Establishing a youth desk in every government ministry so young people can influence policy, ring-fencing at least 17% of GDP for quality, inclusive and relevant education, and conducting a Commonwealth-wide gender audit, were just some of the pioneering ideas that Queen Young Leaders awardees proposed to Commonwealth Secretary-General, Patricia Scotland, today.
Secretary-General Scotland praised the 64 Young Leaders, all aged 18-29, for stepping up to her challenge to come up with strong and practical actions Commonwealth countries can take to achieve the internationally agreed Sustainable Development Goals (SDGs). The awardees also had to decide what role young people should play in supporting the SDGs.
Networking, partnerships and sharing best practice were common themes in the solutions presented by the leaders. They also stressed the need to raise awareness of the SDGs through education, suggesting universities weave the subject into their curriculums, and task students with creating and implementing a small project to support the Goals.
Speaking on behalf of his peers on the theme of quality in education, Tijani Christian from Jamaica said: “We need a robust revival of the curriculum to ensure there is a focus on entrepreneurship, apprenticeship, gender sensitisation, and facilities regulation.”
The Queen’s Young Leaders vision and recommendations, which were shared with the Secretary-General today, will be presented as a document and circulated to Commonwealth High Commissioners.
In an inspiring speech, Secretary-General Scotland described the young people as “our hope and our solution”. Recounting how she overcame negative stereotypes to achieve important milestones in her own life, she urged the Young leaders to rise above their challenges and focus on improving their communities.
“There are people who want to ‘be’ someone and then there are people who want to ‘do’. I know every single person in this room is a person who wants to ‘do’, and quite often you find that while you are busy doing, you end up being someone,” she said.
The Secretary-General also encouraged the young people to embody and promote the values of the Commonwealth charter.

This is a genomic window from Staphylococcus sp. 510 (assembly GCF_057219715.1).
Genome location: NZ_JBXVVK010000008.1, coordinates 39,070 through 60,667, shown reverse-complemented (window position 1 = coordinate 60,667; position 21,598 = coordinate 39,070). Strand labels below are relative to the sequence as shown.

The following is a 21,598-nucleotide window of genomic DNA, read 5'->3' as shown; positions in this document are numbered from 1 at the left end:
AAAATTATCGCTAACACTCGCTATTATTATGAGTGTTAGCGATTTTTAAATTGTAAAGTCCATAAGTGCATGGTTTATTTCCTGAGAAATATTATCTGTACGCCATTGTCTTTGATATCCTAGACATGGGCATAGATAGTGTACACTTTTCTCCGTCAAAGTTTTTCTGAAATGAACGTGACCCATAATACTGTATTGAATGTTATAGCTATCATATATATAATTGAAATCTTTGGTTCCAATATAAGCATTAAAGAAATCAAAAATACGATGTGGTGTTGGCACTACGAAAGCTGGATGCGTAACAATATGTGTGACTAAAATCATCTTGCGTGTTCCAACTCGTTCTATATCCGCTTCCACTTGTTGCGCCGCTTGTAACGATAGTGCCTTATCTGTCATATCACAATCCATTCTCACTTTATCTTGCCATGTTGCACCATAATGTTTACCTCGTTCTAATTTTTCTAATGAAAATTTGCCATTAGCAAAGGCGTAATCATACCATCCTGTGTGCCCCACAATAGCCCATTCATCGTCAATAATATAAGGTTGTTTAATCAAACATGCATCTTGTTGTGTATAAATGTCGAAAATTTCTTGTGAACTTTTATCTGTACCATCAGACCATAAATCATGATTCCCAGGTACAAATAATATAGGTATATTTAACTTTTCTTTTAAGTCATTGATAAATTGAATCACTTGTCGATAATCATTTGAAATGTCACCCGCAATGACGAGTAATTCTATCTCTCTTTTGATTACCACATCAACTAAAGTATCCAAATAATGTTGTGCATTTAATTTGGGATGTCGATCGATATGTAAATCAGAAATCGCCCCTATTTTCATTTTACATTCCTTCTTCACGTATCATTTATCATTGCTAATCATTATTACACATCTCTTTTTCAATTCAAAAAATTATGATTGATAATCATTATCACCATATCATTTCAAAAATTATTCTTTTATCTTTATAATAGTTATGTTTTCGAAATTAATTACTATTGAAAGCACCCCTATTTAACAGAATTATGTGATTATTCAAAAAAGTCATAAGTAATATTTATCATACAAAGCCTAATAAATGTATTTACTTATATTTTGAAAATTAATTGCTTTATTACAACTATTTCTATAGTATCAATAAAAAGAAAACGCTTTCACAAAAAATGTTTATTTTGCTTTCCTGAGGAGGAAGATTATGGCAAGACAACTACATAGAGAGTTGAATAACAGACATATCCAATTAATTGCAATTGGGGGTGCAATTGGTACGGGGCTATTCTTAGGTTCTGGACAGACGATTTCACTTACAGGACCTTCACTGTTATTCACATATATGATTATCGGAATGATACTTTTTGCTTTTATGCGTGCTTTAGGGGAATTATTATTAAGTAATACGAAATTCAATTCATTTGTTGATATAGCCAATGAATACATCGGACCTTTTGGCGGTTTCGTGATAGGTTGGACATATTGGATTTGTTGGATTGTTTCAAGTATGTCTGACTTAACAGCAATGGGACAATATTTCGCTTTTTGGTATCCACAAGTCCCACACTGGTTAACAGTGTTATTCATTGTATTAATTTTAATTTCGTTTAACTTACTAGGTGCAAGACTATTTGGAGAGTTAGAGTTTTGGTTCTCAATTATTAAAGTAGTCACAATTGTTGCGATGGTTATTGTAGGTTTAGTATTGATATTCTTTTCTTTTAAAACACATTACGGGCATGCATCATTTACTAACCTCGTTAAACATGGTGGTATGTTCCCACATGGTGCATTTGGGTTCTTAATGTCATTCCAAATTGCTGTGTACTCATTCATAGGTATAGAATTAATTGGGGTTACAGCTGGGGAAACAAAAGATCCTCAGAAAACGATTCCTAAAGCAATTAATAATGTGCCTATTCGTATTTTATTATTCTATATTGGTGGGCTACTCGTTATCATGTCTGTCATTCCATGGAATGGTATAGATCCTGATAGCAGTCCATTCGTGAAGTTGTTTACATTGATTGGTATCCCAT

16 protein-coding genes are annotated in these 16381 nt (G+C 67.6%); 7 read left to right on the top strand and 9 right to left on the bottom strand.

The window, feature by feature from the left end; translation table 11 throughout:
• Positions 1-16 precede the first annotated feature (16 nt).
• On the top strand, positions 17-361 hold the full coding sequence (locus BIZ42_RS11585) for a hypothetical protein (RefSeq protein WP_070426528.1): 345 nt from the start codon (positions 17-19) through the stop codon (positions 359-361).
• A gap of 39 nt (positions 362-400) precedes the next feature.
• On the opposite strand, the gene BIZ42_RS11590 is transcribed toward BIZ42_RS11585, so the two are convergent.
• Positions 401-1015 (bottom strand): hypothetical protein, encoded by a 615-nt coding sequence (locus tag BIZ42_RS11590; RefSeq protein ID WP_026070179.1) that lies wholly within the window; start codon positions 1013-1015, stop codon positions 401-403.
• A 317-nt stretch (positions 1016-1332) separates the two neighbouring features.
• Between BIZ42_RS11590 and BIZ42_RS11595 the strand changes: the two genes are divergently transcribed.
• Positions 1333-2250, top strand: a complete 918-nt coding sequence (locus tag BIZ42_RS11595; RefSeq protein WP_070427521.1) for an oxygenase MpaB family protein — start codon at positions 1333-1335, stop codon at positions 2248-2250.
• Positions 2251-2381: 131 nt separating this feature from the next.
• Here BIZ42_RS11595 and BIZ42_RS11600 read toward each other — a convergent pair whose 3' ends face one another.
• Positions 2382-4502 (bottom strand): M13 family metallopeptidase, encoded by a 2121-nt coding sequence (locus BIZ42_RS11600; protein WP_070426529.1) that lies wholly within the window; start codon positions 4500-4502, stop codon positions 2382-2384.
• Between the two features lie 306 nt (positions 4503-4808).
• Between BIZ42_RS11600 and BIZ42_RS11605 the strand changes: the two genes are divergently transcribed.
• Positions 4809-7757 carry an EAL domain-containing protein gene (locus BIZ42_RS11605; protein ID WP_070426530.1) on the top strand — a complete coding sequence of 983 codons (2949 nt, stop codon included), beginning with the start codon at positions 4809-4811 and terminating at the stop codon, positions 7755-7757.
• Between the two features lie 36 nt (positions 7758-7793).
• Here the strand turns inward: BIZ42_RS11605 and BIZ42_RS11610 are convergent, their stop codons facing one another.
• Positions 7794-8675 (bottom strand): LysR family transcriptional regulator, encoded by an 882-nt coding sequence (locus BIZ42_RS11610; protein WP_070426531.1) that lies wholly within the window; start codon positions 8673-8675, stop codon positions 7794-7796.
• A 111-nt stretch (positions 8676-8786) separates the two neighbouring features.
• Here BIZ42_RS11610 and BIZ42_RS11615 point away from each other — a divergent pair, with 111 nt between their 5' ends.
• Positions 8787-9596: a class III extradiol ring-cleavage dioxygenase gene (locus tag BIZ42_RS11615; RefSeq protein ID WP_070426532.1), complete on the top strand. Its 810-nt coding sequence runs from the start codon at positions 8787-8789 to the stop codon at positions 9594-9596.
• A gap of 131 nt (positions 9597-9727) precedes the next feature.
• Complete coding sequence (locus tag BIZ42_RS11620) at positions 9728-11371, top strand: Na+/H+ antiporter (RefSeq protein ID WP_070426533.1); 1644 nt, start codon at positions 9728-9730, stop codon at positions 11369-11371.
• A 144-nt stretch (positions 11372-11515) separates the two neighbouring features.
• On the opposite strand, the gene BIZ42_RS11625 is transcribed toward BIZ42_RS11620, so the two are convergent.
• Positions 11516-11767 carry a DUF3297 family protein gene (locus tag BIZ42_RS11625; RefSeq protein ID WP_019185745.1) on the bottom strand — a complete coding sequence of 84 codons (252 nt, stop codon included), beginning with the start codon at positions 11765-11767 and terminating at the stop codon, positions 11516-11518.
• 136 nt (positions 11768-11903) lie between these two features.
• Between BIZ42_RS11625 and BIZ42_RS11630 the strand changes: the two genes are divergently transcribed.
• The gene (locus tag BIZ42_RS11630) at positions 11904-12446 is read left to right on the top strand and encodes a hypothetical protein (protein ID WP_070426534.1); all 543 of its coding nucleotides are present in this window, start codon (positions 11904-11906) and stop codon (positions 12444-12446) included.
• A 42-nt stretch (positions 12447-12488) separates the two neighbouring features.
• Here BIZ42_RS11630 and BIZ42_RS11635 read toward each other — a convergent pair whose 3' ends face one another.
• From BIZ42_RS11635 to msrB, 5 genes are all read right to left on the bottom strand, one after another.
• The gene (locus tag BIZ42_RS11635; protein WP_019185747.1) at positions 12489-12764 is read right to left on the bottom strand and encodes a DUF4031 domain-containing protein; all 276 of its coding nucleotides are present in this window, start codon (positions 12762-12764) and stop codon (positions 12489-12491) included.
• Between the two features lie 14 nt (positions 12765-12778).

She said: “The Commonwealth charter is a distillation of our hopes, our aspirations and our values. “We the people of the Commonwealth” are two billion and a third of the world’s population. We are every race, every colour, every religion, every size and six regions. If we can deliver together the SDGs, the international agreements on climate action and the charter, we will create a pathway for the rest of the world towards unity, towards humanity and towards peace.”
She added “It doesn’t matter if we are black, if we are white, if we are male, if we are female, if we are transgender, if we are gay, if we are straight, if we are rich, if we are poor, if we are person of faith or a person of none. We believe that we are each valuable, that we have something to give, and that no one must be left behind.”
The young people, many of whom have overcome tremendous personal challenges, were recognised by the Queens Young Leaders award programme for taking a lead in transforming their communities through innovation, advocacy and social and economic empowerment.
Moitshepi Matsheng from Botswana, who lost her mother to AIDS at the age of six, has been combatting the spread of HIV and AIDS by educating young people about making safe sexual choices.
She said: “Today has been amazing. What is now really important to me, as a representative from Botswana, is to be able to get all the youth who are already doing various projects and educate them about the opportunities out there and how we can have one unified voice.”
Maldivian Safaath Ahmed Zahir, who is helping to empower women in the work place, said was inspired to step-up her actions.
“I was being asked in job interviews when I was going to have babies and when I was going to get married. I felt compelled to raise awareness of the issues women are facing, because many people are not aware that we have this problem - to the detriment of our economy. Now I am ready to take it to the next level with capacity-building initiatives and activities to increase women’s confidence.”
During the event, the Secretary-General announced that she will be leading a new and exciting initiative, in partnership with Common Purpose, which runs student leadership programmes. The project, she said, will capture the talent and innovation in universities across the Commonwealth. Students will gain leadership skills, and will be invited to share their perspectives on how Commonwealth countries can achieve their development goals. Their ideas, she added, will help to shape the focus and work of the Commonwealth.